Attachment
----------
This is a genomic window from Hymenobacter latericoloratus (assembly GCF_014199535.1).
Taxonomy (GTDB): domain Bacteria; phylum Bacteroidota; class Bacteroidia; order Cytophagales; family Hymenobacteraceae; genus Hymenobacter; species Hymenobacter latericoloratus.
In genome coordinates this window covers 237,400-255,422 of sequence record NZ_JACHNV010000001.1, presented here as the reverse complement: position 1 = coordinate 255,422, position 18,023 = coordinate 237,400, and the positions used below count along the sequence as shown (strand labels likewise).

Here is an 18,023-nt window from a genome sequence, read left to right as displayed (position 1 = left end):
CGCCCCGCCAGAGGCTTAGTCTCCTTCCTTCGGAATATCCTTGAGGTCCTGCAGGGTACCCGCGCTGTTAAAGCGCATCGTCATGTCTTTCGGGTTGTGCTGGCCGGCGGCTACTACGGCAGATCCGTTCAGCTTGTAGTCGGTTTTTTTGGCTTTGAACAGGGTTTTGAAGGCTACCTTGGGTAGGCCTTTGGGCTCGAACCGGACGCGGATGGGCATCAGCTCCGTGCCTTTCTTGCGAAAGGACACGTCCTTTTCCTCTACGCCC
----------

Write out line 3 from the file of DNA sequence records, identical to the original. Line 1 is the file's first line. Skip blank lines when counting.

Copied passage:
In genome coordinates this window covers 237,400-255,422 of sequence record NZ_JACHNV010000001.1, presented here as the reverse complement: position 1 = coordinate 255,422, position 18,023 = coordinate 237,400, and the positions used below count along the sequence as shown (strand labels likewise).